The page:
Chondromalacia patella, Iliotibial- band friction syndrome, stress fracture, upper respiratory tract infection.
This horrendous list of chronic conditions sums up the traps and mine-fields that await runners as they train intensely through this critical phase of their Comrades Marathon preparation.
They lurk like camouflaged aliens waiting to leap at dedicated runners, waiting to destroy inspiring running dreams.
And unfortunately, many runners are going to confront these vicious enemies, and other nasty allies of theirs, in the next few weeks. Sadly, many runners will become injured or sick in this very critical training time.
We know that statistically 65% of those runners who will notreach the Comrades Marathon finish line at Moses Mabhida stadium on the 28th August will fail because they will be harbouring an injury or illness.
The Comrades is tough enough for a strong, healthy runner. It is almost impossible for a runner with a handicap. There are some who struggle through on a toxic mix of stubborn courage and dozens of pain killers but the price their health pays is not worth it.
I have a good running friend, who shall remain nameless, who earned his medal thanks to handfuls of anti-inflammatories.
The price he paid for that medal was five nights in a Durban hospital recovering from kidney failure.
In mid-July the Comrades runner is like a tightrope walker wobbling erratically while balancing precariously between extreme fitness and complete disaster.
I used to joke with my running companions that if a sparrow with a heavy cold sneezed in a tree a kilometre away from me I would be bedridden with flu two days later. That’s how hazardous this time can be.
However, it is how each runner responds to the occasional major wobble that determines success or failure at the Comrades.
We don’t have these statistics, but I would hazard a guess that more than 90% of the runners leaving the Pietermaritzburg starting line on race morning will have fought some problem or other in the weeks before Comrades .
How do runners fight back against the lurking enemy? A first defence is to understand that caution is the best form of attack.
Don’t try anything new and untested. In the weeks before the 1984 race I threw caution to the wind when I started vigorous gym work.
I began lifting weights with my legs and arms. Perhaps the hamstring curls I attempted were too heavy, or perhaps my semi-squats with weights were too vigorous but soon I developed a slight niggle in my right hamstring.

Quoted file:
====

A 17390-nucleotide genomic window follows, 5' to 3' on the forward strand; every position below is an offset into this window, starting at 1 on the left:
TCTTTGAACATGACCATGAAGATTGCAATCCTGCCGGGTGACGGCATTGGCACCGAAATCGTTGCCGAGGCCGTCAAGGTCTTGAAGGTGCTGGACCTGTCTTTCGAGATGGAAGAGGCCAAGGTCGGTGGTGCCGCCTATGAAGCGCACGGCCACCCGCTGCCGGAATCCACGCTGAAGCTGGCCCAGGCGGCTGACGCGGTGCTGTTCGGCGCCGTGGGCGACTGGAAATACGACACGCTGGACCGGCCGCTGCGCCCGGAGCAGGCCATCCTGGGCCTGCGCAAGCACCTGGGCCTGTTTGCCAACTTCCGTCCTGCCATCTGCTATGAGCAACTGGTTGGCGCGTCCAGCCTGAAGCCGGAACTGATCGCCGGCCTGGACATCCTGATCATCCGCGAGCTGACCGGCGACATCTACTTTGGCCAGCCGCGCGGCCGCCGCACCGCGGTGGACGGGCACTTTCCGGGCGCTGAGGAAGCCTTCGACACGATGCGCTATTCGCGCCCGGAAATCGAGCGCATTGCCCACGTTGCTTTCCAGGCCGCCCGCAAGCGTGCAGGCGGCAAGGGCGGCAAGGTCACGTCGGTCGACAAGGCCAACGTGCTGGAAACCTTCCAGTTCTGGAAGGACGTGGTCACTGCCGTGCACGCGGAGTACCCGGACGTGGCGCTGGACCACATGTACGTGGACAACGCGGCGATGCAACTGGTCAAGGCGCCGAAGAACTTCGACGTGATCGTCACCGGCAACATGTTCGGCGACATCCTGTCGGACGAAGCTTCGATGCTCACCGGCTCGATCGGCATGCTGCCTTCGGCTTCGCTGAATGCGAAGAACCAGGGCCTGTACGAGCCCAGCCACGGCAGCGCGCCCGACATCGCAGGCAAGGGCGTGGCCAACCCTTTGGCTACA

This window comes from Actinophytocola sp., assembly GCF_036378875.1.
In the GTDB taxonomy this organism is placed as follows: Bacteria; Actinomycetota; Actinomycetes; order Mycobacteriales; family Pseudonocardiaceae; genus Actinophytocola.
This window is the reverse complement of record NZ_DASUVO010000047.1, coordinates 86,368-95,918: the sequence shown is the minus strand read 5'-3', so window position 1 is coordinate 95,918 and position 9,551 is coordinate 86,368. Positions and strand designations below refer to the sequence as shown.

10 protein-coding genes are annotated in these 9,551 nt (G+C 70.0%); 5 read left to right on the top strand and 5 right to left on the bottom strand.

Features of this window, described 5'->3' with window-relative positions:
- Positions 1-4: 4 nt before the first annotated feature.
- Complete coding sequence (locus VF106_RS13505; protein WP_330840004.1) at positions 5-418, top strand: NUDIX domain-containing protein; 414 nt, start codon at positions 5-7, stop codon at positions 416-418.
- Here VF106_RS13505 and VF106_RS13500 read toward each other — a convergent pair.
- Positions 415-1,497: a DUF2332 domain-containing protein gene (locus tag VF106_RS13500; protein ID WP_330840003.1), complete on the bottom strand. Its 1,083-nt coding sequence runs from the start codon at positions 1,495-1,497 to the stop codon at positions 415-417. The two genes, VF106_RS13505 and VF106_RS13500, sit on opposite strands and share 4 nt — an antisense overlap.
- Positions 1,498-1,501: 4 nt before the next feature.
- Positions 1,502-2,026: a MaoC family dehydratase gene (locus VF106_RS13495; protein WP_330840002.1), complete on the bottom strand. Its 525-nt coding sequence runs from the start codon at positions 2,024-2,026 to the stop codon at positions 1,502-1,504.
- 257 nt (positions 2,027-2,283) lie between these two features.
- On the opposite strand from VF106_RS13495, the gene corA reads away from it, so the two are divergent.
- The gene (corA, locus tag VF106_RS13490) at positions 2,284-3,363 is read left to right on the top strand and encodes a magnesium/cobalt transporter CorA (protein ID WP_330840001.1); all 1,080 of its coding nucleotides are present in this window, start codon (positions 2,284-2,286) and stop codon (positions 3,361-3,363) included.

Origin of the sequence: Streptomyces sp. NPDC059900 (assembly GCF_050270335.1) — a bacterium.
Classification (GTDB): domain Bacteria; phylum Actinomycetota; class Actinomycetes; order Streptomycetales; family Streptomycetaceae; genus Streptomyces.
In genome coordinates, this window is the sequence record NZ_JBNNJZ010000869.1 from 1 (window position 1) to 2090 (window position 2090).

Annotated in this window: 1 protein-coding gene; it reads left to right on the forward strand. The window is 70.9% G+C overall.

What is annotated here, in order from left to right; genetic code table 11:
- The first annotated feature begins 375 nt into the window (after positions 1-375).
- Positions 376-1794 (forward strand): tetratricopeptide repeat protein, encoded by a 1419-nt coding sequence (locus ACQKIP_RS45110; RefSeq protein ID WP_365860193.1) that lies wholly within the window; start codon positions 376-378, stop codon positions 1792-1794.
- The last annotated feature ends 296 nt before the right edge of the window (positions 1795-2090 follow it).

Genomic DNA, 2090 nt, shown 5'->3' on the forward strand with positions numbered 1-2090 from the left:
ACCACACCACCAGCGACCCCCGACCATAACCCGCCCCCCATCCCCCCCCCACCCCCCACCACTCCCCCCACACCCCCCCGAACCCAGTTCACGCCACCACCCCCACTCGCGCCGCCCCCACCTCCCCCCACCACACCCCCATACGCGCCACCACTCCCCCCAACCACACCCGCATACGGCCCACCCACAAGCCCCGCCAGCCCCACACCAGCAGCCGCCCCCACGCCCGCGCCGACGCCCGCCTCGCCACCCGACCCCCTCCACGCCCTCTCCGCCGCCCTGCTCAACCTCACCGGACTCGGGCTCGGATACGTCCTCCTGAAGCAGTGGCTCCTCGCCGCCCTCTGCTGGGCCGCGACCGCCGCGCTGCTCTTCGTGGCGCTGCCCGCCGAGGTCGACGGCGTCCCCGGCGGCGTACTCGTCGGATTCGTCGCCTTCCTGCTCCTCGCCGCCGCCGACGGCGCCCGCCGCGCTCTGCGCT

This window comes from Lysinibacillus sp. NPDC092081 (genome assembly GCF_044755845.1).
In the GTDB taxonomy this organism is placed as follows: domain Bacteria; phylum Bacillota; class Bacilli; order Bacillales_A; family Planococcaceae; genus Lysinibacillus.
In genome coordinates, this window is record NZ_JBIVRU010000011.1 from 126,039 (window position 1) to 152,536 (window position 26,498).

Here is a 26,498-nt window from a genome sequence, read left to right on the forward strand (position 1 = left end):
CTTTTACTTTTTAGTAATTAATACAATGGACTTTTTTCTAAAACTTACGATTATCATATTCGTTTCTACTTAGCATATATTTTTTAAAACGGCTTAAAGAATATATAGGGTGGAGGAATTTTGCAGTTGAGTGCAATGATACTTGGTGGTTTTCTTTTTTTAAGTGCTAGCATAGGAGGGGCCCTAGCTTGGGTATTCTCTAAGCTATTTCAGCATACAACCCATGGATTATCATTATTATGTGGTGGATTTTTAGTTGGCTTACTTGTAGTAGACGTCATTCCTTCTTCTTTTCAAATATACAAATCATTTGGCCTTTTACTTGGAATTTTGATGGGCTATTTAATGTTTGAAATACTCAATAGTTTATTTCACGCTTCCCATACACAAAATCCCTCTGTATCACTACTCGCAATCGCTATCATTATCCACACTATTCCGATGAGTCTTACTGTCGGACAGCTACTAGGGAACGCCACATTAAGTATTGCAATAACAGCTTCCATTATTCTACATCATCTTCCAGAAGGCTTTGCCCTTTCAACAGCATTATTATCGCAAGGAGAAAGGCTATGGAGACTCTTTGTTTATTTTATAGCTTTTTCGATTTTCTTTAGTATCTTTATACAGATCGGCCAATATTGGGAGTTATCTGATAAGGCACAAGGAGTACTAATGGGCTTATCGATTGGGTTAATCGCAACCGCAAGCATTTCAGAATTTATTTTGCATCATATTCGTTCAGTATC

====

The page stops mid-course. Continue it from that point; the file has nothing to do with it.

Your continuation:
I ignored the troublesome hamstring convincing myself that it was “just a minor twinge and would soon disappear.”
This is one of our sport’s most frequently cited excuses runners use for pushing on and ignoring common sense. “It’s just a little niggle. I’ll run it out.” it wasn’t, and I didn’t.
The cautious approach also advises against sudden increases in training mileage.
And yet so many runners ignore that wise advice. Perhaps they are driven by an impending sense of destiny and the rapidly approaching race date.
But they also throw caution to the wind as they argue.“I have to double my mileage. I must make up for lost ground. I’ve lost two weeks of training”
Runners have to recognize that what is gone is gone. Forget the missed training. Leave it behind, move on.
Do not ignore worrying symptoms or niggles no matter how trivial.
That slight twinge in the hamstring could become a serious tear, as it did in my case, that scratchy throat could become a raging cold or infection.
Take comfort from the knowledge that even the champions and elite runners will have struggled with their own setbacks in the weeks before Comrades.
Yes, even Gerda Steyn and Bongmusa Mthembu will have experienced minor injuries and illnesses that cost them some training days. No one has a perfect build-up.
I understand that it can be very depressing watching others running, while learning on social media about the prodigious distances others are logging in their training diaries, particularly when all you can do is clamp a bag of ice onto an inflamed ankle.
Take comfort also from the knowledge that injuries are often a “blessing in disguise” They can act as “calming pills” or the valiums for over enthusiasm the of running.
I recall 1979 Comrades champion Piet Vorster confiding in me that he didn’t rate his chances very highly in that year’s race.
He had struggled for weeks with a bad ankle injury and had been unable to train. He was convinced that he would have to bail (drop out of) the race at some stage because he had not run sufficient mileage in training.
Not only did he not bail, but he won the race and in a new record time.
At 80 kilometres he raced powerfully up and over Polly Shortts and was untouchable that day. I know. I was chasing Piet and was unable to catch him.
Rest assured that if you respond wisely and cautiously to a setback it will be a distant memory on race day.
When you first set eyes on the amazing “1 kilometre to go” board you won’t remember the lost training, the cold you fought in July, or the injury that cost you five days training.
This blog is published by kind permission of The Citizen Newspaper.
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